While the topic is brownfields that can "make a difference," so-called brightfields should get a spotlight. They are a way to transform an ordinary brownfield into a renewal energy power plant. In the process of being touchy-feely with the environment, corporations can also use a brightfield to land government grants, make for easier remediation and save on their energy bills.
"Brightfields are brownfields with a twist," says Veronica Benzinger, senior vice president at Aon Environmental.
Simply put, a brightfield is a brownfield site with solar-energy panels on it that funnel energy to the power grid. The Department of Energy is a brightfield fan, says Benzinger, for several reasons. Brightfields increase the available power supply with a green, sustainable source. They create high-tech jobs. And they're a less invasive way to deal with polluted sites.
Corporations with potential brownfield sites on their hands might be most interested in that last incentive. Less invasive means that owners of brownfields would only have to cap a landfill and then place solar panels on top. That makes it usually simpler to pull off, less risky and less expensive.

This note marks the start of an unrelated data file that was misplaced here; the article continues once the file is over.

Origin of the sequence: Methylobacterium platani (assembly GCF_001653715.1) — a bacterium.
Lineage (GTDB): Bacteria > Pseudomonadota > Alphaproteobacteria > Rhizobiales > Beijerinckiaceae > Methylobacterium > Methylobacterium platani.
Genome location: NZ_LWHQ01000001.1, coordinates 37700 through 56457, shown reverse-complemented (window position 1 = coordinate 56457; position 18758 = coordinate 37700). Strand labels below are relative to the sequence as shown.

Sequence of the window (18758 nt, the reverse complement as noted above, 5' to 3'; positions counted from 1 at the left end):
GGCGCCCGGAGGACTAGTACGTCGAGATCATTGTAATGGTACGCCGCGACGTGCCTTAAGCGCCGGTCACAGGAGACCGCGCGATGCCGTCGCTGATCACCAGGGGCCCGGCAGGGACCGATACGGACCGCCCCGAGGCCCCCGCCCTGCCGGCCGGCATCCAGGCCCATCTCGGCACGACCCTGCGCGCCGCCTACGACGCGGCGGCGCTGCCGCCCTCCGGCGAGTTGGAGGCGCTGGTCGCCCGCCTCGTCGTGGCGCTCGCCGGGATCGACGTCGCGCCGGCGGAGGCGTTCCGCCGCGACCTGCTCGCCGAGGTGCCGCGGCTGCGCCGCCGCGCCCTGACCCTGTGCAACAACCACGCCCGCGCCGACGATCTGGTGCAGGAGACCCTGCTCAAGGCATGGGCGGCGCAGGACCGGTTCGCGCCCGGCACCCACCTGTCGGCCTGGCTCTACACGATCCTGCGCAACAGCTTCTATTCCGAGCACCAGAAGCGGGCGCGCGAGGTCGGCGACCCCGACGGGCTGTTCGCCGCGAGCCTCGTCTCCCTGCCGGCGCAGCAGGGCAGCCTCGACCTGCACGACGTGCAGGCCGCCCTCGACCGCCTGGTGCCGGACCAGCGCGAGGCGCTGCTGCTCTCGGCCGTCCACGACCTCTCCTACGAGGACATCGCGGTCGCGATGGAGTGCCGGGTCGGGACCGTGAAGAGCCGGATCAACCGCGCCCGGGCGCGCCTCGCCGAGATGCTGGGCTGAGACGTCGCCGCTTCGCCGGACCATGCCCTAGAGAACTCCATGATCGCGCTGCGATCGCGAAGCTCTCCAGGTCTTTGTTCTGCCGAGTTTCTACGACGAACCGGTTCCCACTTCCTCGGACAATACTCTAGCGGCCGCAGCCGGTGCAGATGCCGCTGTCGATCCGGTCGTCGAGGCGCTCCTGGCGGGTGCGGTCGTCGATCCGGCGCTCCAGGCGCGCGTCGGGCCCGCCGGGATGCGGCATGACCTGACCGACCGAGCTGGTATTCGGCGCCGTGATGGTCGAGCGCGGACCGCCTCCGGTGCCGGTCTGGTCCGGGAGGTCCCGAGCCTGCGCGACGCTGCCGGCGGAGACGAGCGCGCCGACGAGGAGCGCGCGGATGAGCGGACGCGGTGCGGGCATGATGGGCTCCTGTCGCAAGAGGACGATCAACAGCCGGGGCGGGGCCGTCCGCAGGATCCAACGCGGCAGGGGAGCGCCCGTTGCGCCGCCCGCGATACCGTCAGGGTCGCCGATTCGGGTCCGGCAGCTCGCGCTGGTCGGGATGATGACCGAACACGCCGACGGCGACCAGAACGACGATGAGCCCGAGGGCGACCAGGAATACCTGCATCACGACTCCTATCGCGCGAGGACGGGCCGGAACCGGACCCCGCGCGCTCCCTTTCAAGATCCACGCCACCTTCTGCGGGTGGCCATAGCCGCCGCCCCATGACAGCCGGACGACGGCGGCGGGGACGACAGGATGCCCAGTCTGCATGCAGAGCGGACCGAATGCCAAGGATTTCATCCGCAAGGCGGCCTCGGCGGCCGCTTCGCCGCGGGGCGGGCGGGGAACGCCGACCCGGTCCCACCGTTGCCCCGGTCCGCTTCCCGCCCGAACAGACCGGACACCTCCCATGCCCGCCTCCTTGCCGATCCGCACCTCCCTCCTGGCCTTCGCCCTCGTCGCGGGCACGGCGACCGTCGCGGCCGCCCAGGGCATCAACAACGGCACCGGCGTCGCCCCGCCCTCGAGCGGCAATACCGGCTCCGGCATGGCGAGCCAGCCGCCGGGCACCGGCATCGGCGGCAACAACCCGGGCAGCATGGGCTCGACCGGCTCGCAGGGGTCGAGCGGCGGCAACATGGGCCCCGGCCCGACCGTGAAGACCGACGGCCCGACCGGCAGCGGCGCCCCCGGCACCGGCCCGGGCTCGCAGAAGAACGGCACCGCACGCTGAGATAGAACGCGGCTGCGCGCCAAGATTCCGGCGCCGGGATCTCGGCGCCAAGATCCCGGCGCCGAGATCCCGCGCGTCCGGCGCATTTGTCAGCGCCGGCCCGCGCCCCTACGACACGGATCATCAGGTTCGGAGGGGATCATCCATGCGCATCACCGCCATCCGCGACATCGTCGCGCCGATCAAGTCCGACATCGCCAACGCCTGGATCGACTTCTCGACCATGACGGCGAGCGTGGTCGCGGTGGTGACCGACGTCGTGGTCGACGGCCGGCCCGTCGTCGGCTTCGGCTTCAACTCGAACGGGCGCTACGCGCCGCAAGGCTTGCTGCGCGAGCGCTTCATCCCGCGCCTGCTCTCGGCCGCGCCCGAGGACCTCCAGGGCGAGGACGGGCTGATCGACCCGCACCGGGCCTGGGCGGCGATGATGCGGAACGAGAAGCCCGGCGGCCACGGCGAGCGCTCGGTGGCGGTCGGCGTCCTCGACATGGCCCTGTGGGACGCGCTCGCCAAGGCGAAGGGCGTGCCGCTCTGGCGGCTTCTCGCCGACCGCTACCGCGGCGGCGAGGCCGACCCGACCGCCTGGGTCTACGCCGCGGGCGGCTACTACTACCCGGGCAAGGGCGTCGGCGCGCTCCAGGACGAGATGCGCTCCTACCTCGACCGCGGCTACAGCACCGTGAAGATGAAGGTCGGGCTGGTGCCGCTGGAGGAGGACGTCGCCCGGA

For typical brownfields, on the other hand, redevelopment is invasive. "In other words," says Benzinger, "I'd have to dig a foundation, I would disturb soil, I would have to put in utilities. These kinds of development activities would require different kinds of remediation protocol."
Corporations can also get tax incentives for a brightfield, she says. At the local and regulatory level, monetary rewards are doled out to brownfield redevelopers in general, but brightfields attract even more dollars--tax incentives and DOE grants--as a source of sustainable energy.
Brightfields have been a "pet project" for the DOE for the half-dozen or so years of their existence. Is there love on the other side, however? Benzinger isn't sure that developers clamor over them.
But Charles Perry, principal of Environmental Assurance Group, suggests that developers might catch on to the trend. "They'll justify it by renewable energy source documentation, and it's got to work or else it wouldn't be able to be financed," he says. "But what drives them there is the economic desire to get another deal done."
"We're still a capitalist society," he adds.
August 1, 2006
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